Seirawan's comeback – his views on the chess world today
28.10.2011 – Yasser Seirawan is something of a legend: World Junior Champion in 1979, four times US Champion, he has played played all the chess greats. In 2007 the Syrian born US grandmaster stopped playing competitive chess, but has now returned to the game, last week coming joint first in the Barcelona GM. After this success he gave IM Anna Matnadze an extensive, must-read interview.

Owen Clarkin, Ottawa, Canada
I would like to ask whether Yasser Seirawan and Bruce Harper considered another possibility to preserve the 8x8 board and 32 total chessmen with the addition of the new pieces elephant and hawk, namely, replacing a rook with elephant and one of the minor pieces with hawk. For example, the white pieces back row could be ENBQKHNR, or EHBQKBNR, etc. If such an opening setup proves to be playable, the additional complexity should solve the opening theory problem for a long time.

Graham Borrowdale, Milton Keynes, England
Just to say what a fascinating interview with Yasser Seirawan. He speaks the most down to earth common sense I think I have read from a GM. I especially like his points on time controls, and his ideas for the world championship, although I have always thought the 'Steinitz line' was sacrosanct. His views on Fischer, though perhaps unfashionable, stack up to me. The only thing I did not warm to was his S-Chess – I think there is and always will be plenty of play left in the game, and if the top 10 players in the world want to play novelties at move 33 I will be quite happy to watch the 'second string'. Most of all, I have always found his games accessible and inspiring: look at Seirawan-Barbero, World U18 1979, for example.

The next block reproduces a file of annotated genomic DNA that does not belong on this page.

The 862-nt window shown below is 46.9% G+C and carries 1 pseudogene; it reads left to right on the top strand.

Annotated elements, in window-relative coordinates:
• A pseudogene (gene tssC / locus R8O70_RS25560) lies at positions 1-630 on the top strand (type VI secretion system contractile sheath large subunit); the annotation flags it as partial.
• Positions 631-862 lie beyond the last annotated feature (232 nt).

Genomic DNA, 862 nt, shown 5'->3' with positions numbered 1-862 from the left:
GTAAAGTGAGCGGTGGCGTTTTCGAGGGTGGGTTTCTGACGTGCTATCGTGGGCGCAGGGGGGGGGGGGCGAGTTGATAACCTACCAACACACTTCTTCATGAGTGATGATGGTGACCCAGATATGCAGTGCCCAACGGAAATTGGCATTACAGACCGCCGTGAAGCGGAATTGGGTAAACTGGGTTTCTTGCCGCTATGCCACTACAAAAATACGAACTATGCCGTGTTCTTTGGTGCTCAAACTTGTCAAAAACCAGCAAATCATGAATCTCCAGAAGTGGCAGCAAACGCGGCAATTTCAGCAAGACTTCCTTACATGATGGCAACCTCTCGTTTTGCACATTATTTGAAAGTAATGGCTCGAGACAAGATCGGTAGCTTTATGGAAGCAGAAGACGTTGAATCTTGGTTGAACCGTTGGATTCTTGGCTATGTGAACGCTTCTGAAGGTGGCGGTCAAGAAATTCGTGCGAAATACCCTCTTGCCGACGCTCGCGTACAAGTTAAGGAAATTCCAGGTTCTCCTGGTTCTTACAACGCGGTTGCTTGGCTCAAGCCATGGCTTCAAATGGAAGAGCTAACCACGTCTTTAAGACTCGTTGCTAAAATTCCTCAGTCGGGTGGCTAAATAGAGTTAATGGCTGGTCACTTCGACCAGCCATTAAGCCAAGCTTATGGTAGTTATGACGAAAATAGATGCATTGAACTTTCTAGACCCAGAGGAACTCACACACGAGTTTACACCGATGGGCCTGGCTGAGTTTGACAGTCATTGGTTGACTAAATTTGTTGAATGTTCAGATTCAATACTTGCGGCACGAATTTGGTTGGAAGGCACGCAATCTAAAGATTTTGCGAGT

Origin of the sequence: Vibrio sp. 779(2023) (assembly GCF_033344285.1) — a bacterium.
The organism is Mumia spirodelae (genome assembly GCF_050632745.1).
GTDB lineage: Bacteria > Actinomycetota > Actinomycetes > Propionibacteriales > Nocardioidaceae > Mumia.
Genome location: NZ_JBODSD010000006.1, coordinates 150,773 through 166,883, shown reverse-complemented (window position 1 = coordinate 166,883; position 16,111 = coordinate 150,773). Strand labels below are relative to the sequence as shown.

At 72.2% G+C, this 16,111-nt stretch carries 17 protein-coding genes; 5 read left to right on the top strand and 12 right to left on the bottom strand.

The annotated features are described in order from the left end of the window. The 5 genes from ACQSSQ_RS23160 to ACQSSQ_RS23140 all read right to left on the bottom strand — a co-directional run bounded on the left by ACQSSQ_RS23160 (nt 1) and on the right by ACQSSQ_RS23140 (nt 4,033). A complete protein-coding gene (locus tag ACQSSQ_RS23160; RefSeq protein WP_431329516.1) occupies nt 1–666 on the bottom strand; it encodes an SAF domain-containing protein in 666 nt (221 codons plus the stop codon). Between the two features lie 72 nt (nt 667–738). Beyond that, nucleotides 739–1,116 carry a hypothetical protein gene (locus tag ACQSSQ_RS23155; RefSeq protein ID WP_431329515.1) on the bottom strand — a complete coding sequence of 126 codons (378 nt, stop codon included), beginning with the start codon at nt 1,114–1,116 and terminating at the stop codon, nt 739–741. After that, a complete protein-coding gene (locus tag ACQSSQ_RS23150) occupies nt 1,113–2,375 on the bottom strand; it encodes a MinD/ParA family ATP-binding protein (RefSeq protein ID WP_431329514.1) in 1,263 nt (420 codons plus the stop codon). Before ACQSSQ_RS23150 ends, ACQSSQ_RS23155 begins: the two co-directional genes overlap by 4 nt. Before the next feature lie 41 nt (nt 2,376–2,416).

Seirawan,Yasser (2485) - Barbero,Gerardo F [A28]
Wch U18 Skien, 1979
1.c4 e5 2.Nc3 Nf6 3.Nf3 Nc6 4.e3 Bb4 5.Qc2 Bxc3 6.Qxc3 Qe7 7.a3 a5 8.b4 axb4 9.axb4 Rxa1 10.Qxa1 e4 11.b5 exf3 12.bxc6 bxc6 13.gxf3 0-0 14.Bb2 Ne8 15.Bd3 Qh4 16.Ke2 c5 17.Qa8 Nd6 18.Rg1 f6 19.Qd5+ Kh8 20.Qxc5 Qxh2 21.Rg3 h5 22.Rxg7 Kxg7 23.Qg5+ Kf7 24.Qxf6+ Ke8 25.Bg6+ Nf7 26.Be5 1-0.

Lurio Bedoya, Cali, Colombia
It is a very interesting interview, and in my humble opinion, I agree with Mr. Seirawan in everything, specially in his view that Kasparov is the best player ever. It is important to mention that maybe Fischer could have been more gifted from the chess talent standpoint, but in great deal he prevented himself of being even a more powerful player than he was. I would like to take the opportunity to ask you a favor. Please let Mr. Seirawan know that I have read his book "My duels with the World Champions" and it is one of the best books of chess I have read. And thank you for publishing that excellent interview.